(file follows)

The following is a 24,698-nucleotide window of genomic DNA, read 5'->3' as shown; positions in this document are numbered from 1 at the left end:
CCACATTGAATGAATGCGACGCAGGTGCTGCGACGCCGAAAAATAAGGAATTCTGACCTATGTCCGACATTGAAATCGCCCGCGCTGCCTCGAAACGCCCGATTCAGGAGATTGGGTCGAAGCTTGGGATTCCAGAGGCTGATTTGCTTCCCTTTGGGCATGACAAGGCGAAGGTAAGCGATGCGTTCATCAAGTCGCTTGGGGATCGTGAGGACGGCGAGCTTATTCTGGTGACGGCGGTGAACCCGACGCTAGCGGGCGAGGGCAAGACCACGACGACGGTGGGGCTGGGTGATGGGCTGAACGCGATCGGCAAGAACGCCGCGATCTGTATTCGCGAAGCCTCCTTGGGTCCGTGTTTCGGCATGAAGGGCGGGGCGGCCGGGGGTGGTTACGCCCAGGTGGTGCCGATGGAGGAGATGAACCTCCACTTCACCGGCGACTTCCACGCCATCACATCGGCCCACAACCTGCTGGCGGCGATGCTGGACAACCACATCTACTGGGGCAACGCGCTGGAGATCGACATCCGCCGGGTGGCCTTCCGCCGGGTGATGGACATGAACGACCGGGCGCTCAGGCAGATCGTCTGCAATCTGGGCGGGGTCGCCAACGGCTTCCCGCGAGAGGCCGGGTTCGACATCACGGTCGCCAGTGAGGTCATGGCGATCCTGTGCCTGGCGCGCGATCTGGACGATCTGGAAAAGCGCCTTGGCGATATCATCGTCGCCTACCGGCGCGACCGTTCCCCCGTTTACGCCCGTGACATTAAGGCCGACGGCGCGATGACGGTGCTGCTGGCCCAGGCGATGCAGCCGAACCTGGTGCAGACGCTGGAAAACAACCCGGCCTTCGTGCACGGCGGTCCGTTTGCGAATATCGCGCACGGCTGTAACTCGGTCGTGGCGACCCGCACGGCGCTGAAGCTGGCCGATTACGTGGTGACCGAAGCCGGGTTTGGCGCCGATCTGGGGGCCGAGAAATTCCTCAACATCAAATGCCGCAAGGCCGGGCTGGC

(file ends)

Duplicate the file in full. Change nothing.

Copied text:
The following is a 24,698-nucleotide window of genomic DNA, read 5'->3' as shown; positions in this document are numbered from 1 at the left end:
CCACATTGAATGAATGCGACGCAGGTGCTGCGACGCCGAAAAATAAGGAATTCTGACCTATGTCCGACATTGAAATCGCCCGCGCTGCCTCGAAACGCCCGATTCAGGAGATTGGGTCGAAGCTTGGGATTCCAGAGGCTGATTTGCTTCCCTTTGGGCATGACAAGGCGAAGGTAAGCGATGCGTTCATCAAGTCGCTTGGGGATCGTGAGGACGGCGAGCTTATTCTGGTGACGGCGGTGAACCCGACGCTAGCGGGCGAGGGCAAGACCACGACGACGGTGGGGCTGGGTGATGGGCTGAACGCGATCGGCAAGAACGCCGCGATCTGTATTCGCGAAGCCTCCTTGGGTCCGTGTTTCGGCATGAAGGGCGGGGCGGCCGGGGGTGGTTACGCCCAGGTGGTGCCGATGGAGGAGATGAACCTCCACTTCACCGGCGACTTCCACGCCATCACATCGGCCCACAACCTGCTGGCGGCGATGCTGGACAACCACATCTACTGGGGCAACGCGCTGGAGATCGACATCCGCCGGGTGGCCTTCCGCCGGGTGATGGACATGAACGACCGGGCGCTCAGGCAGATCGTCTGCAATCTGGGCGGGGTCGCCAACGGCTTCCCGCGAGAGGCCGGGTTCGACATCACGGTCGCCAGTGAGGTCATGGCGATCCTGTGCCTGGCGCGCGATCTGGACGATCTGGAAAAGCGCCTTGGCGATATCATCGTCGCCTACCGGCGCGACCGTTCCCCCGTTTACGCCCGTGACATTAAGGCCGACGGCGCGATGACGGTGCTGCTGGCCCAGGCGATGCAGCCGAACCTGGTGCAGACGCTGGAAAACAACCCGGCCTTCGTGCACGGCGGTCCGTTTGCGAATATCGCGCACGGCTGTAACTCGGTCGTGGCGACCCGCACGGCGCTGAAGCTGGCCGATTACGTGGTGACCGAAGCCGGGTTTGGCGCCGATCTGGGGGCCGAGAAATTCCTCAACATCAAATGCCGCAAGGCCGGGCTGGC